Celery Root Hash Browns

Celery Root Hash Browns

Don't let the imperfect appearance of celery root keep you from enjoying its pleasantly earthy flavor. Just slice off the skin with a knife and use as you would most other root vegetables. These hash browns make a great side dish or addition to Sunday brunch.

Sweet Potato Hash

Sweet Potato Hash

Whether it's breakfast, lunch or dinner you can't go wrong with roasted sweet potatoes and caramelized onions. Top them with an egg for a simple meal. Check out our selection of local sweet potatoes from Laughing Child Farm.

Skillet Ratatouille

Skillet Ratatouille

Ratatouille, a peasant vegetable stew, doesn't need to be slow roasted in the oven for hours on end. Who has that kind of time? This method has plenty of flavor, takes much less effort and yet still captures the essence of the classic French dish. Perfect for the end of summer/early fall harvest.

Sunflower Seed Butter

Sunflower Seed Butter

Peanut allergy? Looking for something different? Sunflower seed butter takes just minutes to make and offers more unsaturated fat, magnesium, zinc, iron and vitamin E than peanut butter.

Homemade Nutella

Homemade Nutella

We find original nutella (at least the version you find here in America) to be too sweet. But this recipe uses just enough maple syrup for only a light sense of sweetness. Use the ingredient amounts as a starting point and adjust (everything other than the hazelnuts) as you like. A good food processor is key here and even then, expect a bit more texture than commercial varieties.

Spring Risotto

Spring Risotto

This risotto recipe uses one of our favorite local spring finds this time of year: shoots. Shoots are the very young stems and leaves of a plant. They're crisp, refreshing and tender. They have a subtle flavor similar to their full grown plant or vegetable - such as peas, sunflowers or radishes - and are an excellent source of nutrients.

Baked Beet Chips

Baked Beet Chips

Who said chips were just made out of potatoes? The key to a perfectly crisp chip from your oven is to make sure you slice the beets as thinly as possible. We suggest using a mandolin or food processor

Curried Lentil Soup in a Jar

Curried Lentil Soup in a Jar

Layers of colorful bulk ingredients are so appealing that all you need is simple ribbon and a recipe card to complete a festive gift presentation. Bulk ingredients are very affordable, too: This recipe (Inspired by The Food Network) makes 5 to 6 servings of organic soup for about $9.

Simple Cranberry Sauce

Simple Cranberry Sauce

Canned cranberry sauce may be convenient but it doesn't compare to freshly made. We have local Vermont cranberries in our produce department and they would make an excellent sauce to accompany your Thanksgiving turkey. From start to finish, this cranberry sauce takes less than 20 minutes.

Charred Summer Salad

One of the early supporters of the Good & Cheap cookbook, Gina, can’t eat gluten and wanted more Mexican-inspired options. The author, Leann Brown, designed this spicy summer salad for her, topped with popcorn for a crunch like croutons. Use smaller zucchini, and save the big ones for muffins. If you own a grill, use it instead of the broiler!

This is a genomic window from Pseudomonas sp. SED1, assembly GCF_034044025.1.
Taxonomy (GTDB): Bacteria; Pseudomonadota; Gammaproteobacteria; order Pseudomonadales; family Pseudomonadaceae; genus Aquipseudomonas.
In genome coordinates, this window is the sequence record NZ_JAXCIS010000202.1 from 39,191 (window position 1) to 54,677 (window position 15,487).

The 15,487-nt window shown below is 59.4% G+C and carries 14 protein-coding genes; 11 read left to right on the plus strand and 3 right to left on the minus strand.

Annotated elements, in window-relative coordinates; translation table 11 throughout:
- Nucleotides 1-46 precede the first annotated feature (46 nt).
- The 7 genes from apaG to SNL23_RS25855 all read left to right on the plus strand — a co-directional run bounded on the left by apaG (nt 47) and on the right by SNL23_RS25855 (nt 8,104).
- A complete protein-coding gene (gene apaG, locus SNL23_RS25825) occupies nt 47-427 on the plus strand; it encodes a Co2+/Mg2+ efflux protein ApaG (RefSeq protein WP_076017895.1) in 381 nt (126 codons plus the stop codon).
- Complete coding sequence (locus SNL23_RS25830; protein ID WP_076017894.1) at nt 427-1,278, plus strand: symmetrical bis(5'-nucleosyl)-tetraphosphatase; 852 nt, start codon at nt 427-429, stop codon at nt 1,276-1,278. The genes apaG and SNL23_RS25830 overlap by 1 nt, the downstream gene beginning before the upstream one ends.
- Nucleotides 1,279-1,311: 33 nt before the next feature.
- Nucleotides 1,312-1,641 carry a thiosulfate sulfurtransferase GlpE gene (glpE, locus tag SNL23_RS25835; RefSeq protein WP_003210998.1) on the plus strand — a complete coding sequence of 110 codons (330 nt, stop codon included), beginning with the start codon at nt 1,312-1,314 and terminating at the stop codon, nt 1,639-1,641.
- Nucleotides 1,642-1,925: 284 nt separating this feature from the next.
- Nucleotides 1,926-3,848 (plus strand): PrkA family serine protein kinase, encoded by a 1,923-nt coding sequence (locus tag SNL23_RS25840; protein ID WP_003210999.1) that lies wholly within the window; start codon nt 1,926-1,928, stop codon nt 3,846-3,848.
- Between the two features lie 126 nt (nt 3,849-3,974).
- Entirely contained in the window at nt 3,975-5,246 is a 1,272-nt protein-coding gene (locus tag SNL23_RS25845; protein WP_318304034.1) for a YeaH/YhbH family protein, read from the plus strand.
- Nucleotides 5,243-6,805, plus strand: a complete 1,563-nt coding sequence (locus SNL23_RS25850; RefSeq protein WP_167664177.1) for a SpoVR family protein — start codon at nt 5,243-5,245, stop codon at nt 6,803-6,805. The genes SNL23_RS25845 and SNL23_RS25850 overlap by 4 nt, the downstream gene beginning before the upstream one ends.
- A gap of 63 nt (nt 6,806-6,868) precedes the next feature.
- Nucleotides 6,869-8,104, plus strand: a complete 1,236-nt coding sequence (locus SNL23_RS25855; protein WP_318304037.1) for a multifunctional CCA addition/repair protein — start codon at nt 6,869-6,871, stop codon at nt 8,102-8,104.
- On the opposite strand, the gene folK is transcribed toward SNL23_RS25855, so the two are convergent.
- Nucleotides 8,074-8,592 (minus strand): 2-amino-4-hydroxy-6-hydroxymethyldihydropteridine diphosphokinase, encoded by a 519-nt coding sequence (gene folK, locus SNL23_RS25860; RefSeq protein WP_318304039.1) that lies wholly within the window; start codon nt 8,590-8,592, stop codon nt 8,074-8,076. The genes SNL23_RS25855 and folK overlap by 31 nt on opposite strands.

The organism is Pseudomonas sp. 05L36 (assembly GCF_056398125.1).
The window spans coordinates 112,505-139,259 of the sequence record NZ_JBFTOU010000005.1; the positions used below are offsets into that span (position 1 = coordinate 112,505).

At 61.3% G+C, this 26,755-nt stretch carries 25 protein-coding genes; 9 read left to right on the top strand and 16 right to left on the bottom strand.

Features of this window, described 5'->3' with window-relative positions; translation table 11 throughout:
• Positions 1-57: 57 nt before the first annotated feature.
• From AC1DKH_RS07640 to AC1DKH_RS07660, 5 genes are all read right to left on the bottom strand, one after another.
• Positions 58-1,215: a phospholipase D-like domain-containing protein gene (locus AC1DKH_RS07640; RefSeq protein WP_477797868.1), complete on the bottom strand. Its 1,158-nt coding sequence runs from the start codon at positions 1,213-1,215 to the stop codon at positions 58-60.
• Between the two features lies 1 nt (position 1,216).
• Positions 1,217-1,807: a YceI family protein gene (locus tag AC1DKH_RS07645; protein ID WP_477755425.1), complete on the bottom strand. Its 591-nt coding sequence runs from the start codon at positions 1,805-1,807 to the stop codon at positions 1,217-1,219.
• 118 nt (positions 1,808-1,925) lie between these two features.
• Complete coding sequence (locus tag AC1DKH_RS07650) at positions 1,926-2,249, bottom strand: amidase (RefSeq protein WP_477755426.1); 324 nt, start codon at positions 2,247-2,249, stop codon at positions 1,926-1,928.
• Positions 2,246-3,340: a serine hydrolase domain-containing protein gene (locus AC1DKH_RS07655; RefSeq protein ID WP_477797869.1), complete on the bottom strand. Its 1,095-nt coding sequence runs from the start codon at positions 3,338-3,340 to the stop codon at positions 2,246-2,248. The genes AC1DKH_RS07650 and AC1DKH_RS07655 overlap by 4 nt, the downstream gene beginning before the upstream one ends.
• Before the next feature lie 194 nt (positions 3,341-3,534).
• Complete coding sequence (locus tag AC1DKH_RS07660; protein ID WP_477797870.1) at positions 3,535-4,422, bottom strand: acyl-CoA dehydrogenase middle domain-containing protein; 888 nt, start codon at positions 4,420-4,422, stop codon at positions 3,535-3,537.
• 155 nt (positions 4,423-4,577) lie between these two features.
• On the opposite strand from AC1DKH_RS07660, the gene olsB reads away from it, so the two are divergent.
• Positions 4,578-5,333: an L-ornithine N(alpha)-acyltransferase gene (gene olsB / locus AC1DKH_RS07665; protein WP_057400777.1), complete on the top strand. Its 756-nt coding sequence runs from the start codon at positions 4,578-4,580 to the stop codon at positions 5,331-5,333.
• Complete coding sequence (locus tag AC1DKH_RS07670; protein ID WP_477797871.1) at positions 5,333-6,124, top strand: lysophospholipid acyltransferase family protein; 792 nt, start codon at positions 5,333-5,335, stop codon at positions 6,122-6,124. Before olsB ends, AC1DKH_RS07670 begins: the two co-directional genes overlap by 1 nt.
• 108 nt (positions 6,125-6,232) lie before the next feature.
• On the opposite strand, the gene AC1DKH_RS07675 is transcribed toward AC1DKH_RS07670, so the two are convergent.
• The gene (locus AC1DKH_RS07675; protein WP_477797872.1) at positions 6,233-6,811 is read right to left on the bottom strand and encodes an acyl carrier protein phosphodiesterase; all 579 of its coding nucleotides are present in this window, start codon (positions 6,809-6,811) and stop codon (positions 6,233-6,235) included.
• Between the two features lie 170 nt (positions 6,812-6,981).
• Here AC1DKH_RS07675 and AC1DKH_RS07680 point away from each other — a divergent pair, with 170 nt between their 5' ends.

Guacamole with Tomatillos

Peter McGann, a long-time Rutland CoOp member and former employee, is also a local Mexican food authority. You can find his delicious south-of-the-border fare at the Vermont Farmers' Market in Rutland.

Swiss Chard Salad

Swiss Chard Salad

In this recipe, hearty greens are treated like romaine lettuce in a Caesar salad. The bitterness of the greens is delicious alongside the rich dressing. If you’re concerned about the raw egg yolk in the dressing, feel free to omit it. Don't have chard? Sub your favorite hearty green.

Lightly Curried Winter Squash Soup

Lightly Curried Winter Squash Soup

Squash is almost the perfect vegetable for soup: it’s flavorful and has a divinely smooth texture when cooked and puréed. Serve this soup to people who think they don’t like squash or curry, and you’ll change some minds. You can substitute any winter squash for the butternut described in this recipe; I just like butternut because it’s faster to peel and chop than its many cousins. But there’s also the option of baking the squash first – see prep notes below – and it widens the array of squash varieties you can easily use.

Oatmeal – Variations, Sweet & Savory

This basic recipe can be dressed up in so many ways, you’ll never get bored. Oatmeal makes a hot and comforting breakfast; it’ll give you energy for a great morning. It’s also extremely inexpensive, so you can spend a little more on lunch and dinner. Try some of the variations below...whether it’s milky and sweet or savory and salty, I’m sure you can find a favorite way to enjoy a hot bowl of oats in the morning!

Whole-wheat Cheddar Jalapeno Scones

These are delicious for breakfast or with a plate of beans, a pile of vegetables, or alongside a chili or stew. Spicy, cheesy, flaky—these are best eaten straight out of the oven.

Banana Pancakes

With the creamy texture and delicious flavor of bananas, these pancakes are stunningly good. You will be seriously popular if you feed these to your family or friends. Another plus: if you have overripe bananas, this is a nice alternative to making banana bread.

Egg Sandwich with Mushroom Hash

Like most sandwiches, this recipe is really flexible. In particular, you can change the hash to use whatever you have around. Sad leftovers can take on new life when turned into a hash and matched with the rich fattiness of a morning egg.